The present invention requires a particular spectral sensitivity distribution of the respective light-sensitive layers in the photographic material used in the package unit. In order to constantly obtain visually natural color photographs by photographing with a photographic material package unit composed of a shutter with a fixed shutter speed, a single lens, especially a plastic single lens, and an exposing mechanism with an aperture ratio of fixed F value, under the lighting conditions of various natural lights, electric lamps, fluorescent lamps or flash optionally combined with any other auxiliary lighting source, various proposals have been made in JP-A-63-17448 (the term "JP-A" as used herein means an "unexamined Japanese patent application" and JP-A-63-118157 and Japanese Patent Application Nos. 16201/87, 27649/87, 27650/87, 27651/87 and 27652/87. In the present invention, the spectral sensitivity distributions of the blue-sensitive layer (BL) and the red-sensitive layer (RL) of the photographic material are required to be near to the visual spectral sensitivity distribution (above-mentioned conditions (A) and (C)), and the spectral sensitivity distribution of the green-sensitive layer (GL) is required to fall within a determined range in accordance with the spectral sensitivity distributions of the BL and RL (above-mentioned condition (B)). In particular, in order to reduce the deviation of the color reproducibility because of the spectral transmission characteristics of the materials for plastic lenses in the near-ultraviolet wavelength range, it is desired that the spectral sensitivity at 420 nm or less is lowered.

Further, in RL of the photographic material, it is preferred that the value λR 80 with the longest wavelength among the all values of λR 80 is within a wavelength range of from 610 nm to 650 nm and that the value λR 80 with the shortest wavelength among the all values thereof is within a wavelength range of from 575 nm to 625 nm.

Also, in BL of the photographic material, it is preferred that the value λB 80 with the longest wavelength among the all values of λB 80 is within a wavelength range of from 455 nm to 500 nm.

The spectral sensitivity distribution of the respective light-sensitive layers of the photographic material for use in the present invention varies, depending upon (1) the halogen composition and the crystal habit of the light-sensitive silver halide grains in the silver halide emulsions used, (2) the kind and the amount of the sensitizing dye used, the method of using the dye, for example, step for adding the dye, as well as the state of the dye as adsorbed to silver halide grains, (3) the layer constitution and the kind and amount of the coloring material used in the respective layers, and (4) the spectral transmission characteristics of the optical exposing system of the film-with-lens used.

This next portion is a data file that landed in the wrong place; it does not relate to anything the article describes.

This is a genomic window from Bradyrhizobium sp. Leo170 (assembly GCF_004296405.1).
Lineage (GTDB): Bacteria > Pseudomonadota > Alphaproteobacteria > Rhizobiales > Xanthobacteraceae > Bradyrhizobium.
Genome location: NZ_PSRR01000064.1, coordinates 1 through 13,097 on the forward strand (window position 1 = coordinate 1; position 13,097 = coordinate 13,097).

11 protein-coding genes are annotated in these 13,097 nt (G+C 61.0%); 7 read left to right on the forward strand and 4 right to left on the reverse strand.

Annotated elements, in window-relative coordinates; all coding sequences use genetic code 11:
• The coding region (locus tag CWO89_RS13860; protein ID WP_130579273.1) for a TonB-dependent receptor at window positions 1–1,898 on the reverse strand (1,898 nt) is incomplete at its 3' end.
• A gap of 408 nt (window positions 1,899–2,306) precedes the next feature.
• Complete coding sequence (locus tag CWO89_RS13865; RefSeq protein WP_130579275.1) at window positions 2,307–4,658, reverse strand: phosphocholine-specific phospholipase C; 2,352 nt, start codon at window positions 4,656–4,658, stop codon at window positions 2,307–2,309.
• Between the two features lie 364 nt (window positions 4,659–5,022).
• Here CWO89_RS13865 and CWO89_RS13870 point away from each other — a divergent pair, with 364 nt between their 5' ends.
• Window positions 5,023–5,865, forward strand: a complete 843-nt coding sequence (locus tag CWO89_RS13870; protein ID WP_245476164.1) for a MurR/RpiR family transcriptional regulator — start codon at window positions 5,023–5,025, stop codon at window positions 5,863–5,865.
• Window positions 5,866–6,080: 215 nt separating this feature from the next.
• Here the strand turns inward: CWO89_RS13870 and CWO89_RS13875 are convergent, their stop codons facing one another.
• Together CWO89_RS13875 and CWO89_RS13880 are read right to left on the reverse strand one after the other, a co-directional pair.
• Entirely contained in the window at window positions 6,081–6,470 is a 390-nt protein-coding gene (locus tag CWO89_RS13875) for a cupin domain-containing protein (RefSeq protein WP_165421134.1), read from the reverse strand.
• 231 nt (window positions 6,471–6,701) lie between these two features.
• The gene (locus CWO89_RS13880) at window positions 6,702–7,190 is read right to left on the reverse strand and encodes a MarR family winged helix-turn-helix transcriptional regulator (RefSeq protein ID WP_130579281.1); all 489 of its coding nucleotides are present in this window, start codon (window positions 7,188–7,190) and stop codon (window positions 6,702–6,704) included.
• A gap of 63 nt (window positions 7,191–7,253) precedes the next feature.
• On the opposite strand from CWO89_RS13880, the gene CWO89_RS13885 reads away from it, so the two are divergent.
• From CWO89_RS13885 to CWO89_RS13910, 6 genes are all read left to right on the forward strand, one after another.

In the photographic material for use in the present invention, one or more sensitizing dyes selected from compounds represented by formulae (II), (III) and (IV) are preferbly used singly or in combination. ##STR1## where Z21 and Z22, which may be the same or different, each represents an atomic group necessary for forming a substituted or unsubstituted heterocyclic groups selected from benzothiaozle, naphthothiazole, benzoselenazole, naphthoselenazole, benzoxazole, naphthoxazole, benzimidazole, naphthimidazole, indolenine, benzindolenine, indole and quinoline; R21 and R22, which may be the same or different, each represents an alkyl group, an alkenyl group, an alkinyl group or an aralkyl group, provided that at least one of R21 and R22 is substituted with at least one sulfonic acid group, carboxyl group or hydroxyl group;

j2 and k2 each is 0 or 1;

n2 is 0 or 1, provided that when n2 is 0, the compound forms an internal salt; and

X2 ⊖ represents an acid anion necessary for charge balance.

In formula (II), the hetero-ring formed by Z21 or Z22 may be substituted by substituent(s) selected from a halogen atom (e.g., F, Cl, Br), a lower alkyl group (e.g., methyl, ethyl, trifluoromethyl), a benzyl group, a phenethyl group, a hydroxyl group, an alkoxy group, an acetyl group, an aryl group (e.g., phenyl, chlorophenyl), a carboxyl group or an esterified carboxyl group, a carbamoyl group and a sulfamoyl group. In particular, groups capable of strongly forming J-band, such as a halogen atom, a trifluoromethyl group, an aryl group and an esterified carboxyl group are preferred.

As R21 and R22, groups which are generally used in cyanine dyes may be used, for example, a lower alkyl group having from 1 to 6 carbon atoms, an alkoxyalkyl group, an acetoxyalkyl group, an alkylureidoalkyl group, a hydroxyalkyl group, a chloroalkyl group, a sulfoalkyl group, a carboxyalkyl gorup, an allyl group, a benzyl group or a phenethyl group. ##STR2##

In formula (III), Z31 represents an atomic group necessary for forming a substituted or unsubstituted heterocyclic group selected from benzimidazole, benzoxazole, naphthimidazole and naphthoxazole; Z32 represents an atomic group necessary for forming a substituted or unsubstituted heterocyclic group selected from benzimidazole, naphthimidazole, benzoxazole, naphthoxazole, benzothiazole and benzoselenazole; R31 has the same definition as R21 in formula (II); R32 has the same definition as R22 in formula (II); R33 represents hydrogen, a lower alkyl group or an aralkyl group; j3 and k3 each is 0 or 1; n3 has the same definition n2 in formula (II); X3 ⊖ represents an acid anion necessary for chanrge balance.

Preferred substituents for the hetero-ring formed by Z31 or Z32 in formula (III) include substituents for the hetero-ring formed by Z21 or Z22 in formula (II). ##STR3##